Nominator-in-chief: How the Supreme Court will change under President Trump. THERE are two ways to think about the future of the Supreme Court in the wake of last night’s stunning upset in the presidential race: taking Donald Trump at his word when he says he will load the bench with conservatives, or, in view of his penchant for changing his mind, taking these promises with a shaker full of salt.
Neither offers much solace to liberals. Mr Trump has pledged to appoint highly conservative justices who will uphold gun rights, walk back the 18-month-old decision allowing gays and lesbians to wed and “automatically” overturn Roe v Wade, the 1973 ruling recognising a right to abortion choice. On the campaign trail, Mr Trump provided more information about his intentions with regard to the nation’s highest court than any presidential candidate has ever divulged: not one list of potential nominees but two, totalling 21 souls he says merit a shot in one of the Supreme Court’s nine seats.
Justice Ginsburg's Ominous Warning About Creeping Corporate Power. If you’re a business looking for new ways to squeeze money out of your consumers without having to worry about whether doing so is illegal, than you had a very good day in the Supreme Court on Monday.
In its first divided decision of the current Supreme Court term, the Court held in DIRECTV v. Imburgia that the satellite television company DIRECTV could effectively immunize itself from many suits claiming that they charged illegal fees, despite the fact that this decision cuts against language in DIRECTV’s own contract. Only three justices, the conservative Clarence Thomas and the liberals Ruth Bader Ginsburg and Sonia Sotomayor, dissented. On the surface, not very much is at stake in DIRECTV. The company allegedly charged early termination fees that violate California law. Yet the very smallness of the claim in DIRECTV makes it an important case. DIRECTV builds off a similar decision.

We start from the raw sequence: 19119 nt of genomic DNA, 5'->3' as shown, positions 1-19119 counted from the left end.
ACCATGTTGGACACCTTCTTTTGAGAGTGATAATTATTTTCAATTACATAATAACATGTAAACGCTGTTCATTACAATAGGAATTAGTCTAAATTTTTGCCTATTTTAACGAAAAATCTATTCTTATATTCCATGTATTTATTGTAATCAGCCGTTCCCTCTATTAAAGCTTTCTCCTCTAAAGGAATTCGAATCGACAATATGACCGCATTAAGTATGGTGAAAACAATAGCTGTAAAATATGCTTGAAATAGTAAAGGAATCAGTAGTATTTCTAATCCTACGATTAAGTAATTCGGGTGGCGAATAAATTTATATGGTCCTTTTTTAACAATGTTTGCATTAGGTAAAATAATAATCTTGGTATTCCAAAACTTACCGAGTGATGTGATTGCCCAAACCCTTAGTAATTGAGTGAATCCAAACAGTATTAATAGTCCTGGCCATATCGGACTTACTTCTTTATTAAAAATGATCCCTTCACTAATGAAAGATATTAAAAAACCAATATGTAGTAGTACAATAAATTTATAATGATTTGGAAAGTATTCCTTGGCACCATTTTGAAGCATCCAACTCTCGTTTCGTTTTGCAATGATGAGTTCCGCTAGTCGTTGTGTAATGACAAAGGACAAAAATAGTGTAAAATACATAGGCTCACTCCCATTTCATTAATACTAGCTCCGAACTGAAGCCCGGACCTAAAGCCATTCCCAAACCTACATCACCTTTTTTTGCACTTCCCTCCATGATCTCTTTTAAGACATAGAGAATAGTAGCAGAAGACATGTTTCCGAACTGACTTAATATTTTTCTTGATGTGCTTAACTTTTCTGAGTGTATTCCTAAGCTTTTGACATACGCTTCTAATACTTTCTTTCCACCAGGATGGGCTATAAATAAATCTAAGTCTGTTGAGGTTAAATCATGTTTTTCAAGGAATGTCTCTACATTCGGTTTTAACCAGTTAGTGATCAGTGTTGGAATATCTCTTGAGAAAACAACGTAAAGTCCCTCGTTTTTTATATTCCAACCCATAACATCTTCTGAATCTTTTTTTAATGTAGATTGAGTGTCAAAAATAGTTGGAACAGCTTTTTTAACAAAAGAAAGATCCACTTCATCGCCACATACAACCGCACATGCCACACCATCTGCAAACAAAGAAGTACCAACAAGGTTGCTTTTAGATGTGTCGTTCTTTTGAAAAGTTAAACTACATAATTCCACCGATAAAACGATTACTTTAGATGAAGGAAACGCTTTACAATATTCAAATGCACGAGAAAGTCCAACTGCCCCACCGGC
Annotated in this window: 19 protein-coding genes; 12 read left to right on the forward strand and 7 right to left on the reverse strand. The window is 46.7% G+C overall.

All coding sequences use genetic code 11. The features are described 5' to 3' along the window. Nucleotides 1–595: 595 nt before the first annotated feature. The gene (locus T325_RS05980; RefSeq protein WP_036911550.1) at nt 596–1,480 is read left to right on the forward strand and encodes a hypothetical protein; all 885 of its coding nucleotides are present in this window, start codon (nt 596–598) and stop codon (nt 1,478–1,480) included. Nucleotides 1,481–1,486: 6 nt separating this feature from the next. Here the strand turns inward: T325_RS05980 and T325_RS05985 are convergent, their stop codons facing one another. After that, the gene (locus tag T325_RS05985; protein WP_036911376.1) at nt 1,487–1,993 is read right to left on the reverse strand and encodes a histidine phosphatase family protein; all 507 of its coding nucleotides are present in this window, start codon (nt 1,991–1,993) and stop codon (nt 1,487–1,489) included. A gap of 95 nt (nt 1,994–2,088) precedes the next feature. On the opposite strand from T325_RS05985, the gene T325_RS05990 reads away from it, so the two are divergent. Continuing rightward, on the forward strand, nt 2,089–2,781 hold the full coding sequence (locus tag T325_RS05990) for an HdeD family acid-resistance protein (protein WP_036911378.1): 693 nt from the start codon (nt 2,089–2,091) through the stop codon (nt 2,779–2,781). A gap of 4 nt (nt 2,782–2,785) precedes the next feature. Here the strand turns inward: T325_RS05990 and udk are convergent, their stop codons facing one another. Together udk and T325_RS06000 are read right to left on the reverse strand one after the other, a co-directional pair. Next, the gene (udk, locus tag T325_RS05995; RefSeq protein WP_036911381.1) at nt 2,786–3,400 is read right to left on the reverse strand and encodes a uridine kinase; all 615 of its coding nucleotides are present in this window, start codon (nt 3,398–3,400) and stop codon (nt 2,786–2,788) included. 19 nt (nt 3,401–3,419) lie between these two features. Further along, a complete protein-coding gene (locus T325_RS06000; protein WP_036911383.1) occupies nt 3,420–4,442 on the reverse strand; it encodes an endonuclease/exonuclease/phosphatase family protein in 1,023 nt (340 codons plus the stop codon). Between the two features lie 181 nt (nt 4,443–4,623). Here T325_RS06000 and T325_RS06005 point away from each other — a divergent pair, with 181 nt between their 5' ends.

The DIRECTV case closely resembles Concepcion, with one exception. Concepcion is an odd decision. State Law Will Fine Schools $1,500 if They Fail to Force 100% of Students to Say Pledge. Evincing the West’s alarming push toward authoritarian nationalism, a Mississippi lawmaker has now sponsored a bill to fine any school $1,500 for failing to make students recite the Pledge of Allegiance to the U.S. flag within the first hour of classes every day.
State Representative William Shirley apparently deigns the matter so critical to children’s schooling, as the Sun Herald reports, he’s seeking to amend the 1972 Mississippi code dictating treatment of the U.S. flag on school grounds and guidelines regarding the Pledge of Allegiance to include a $1,500 penalty for errant schools.
While it seems Shirley’s bill constitutes coercive, forced nationalism — pledge your allegiance to that flag, or literally pay the consequences — a provision in the proposal provides a loophole for any objectors, as “any student or teacher who objects to reciting the oath of allegiance shall be excused from participating without penalty.” “Here’s the deal. Bossdictateshealth. Scott Walker Leaks Could Force Supreme Court to Confront Dark Money. Caricature of Scott Walker.
Photo Credit: Donkey Hotey via Flickr arely do members of the public get to see behind the closed doors of political nonprofits, which may receive unlimited amounts of money from mega-donors without disclosing anything about their operations. But a trove of leaked documents from an investigation into Wisconsin Governor Scott Walker’s 2012 recall election campaign has offered an unprecedented look at how politicians operate in a post-Citizens United world that features record levels of undisclosed political money. The documents, leaked to The Guardian newspaper, detail the allegedly illegal coordination between Walker’s campaign and an outside group. Walker, in a scramble to win a bitterly contested election, asked a slew of right-wing billionaires in 2011 and 2012 to pour money into the Wisconsin Club for Growth, a dark money group working closely with a top aide to the governor. The campaign’s coordinated effort with the outside group was a success.
SCOTUS Just Delivered A Huge Victory For Criminal Justice Reform. The verdict in Montgomery v.
Louisiana is in and considering the implications, I’m almost certain Jan. 25, 2015 will go down in history as a signature victory for criminal justice reform in the United States. By a margin of 6-3, the Supreme Court extended a 2012 ruling (Miller v. Alabama) retroactively, striking down automatic life sentences without parole possibility for teenage killers in the United States. Moreover, the ruling is retroactive, meaning that inmates who were given life sentences without the possibility of parole as teenagers long ago can now petition their freedom.
Justices Anthony Kennedy, Ruth Bader Ginsberg, Stephen Breyer, Sonia Sotomayor, Elena Kagan, and Chief Justice John Roberts ruled in favor, while Justices Samuel Alito, Clarence Thomas, and Antonin Scalia ruled against extending Miller v. From left to right: (top row) Associate Justice Sonia Sotomayor, Associate Justice Stephen G. The verdict in Montgomery v. Consider Norway’s criminal justice system.
Big Money. Citizens United.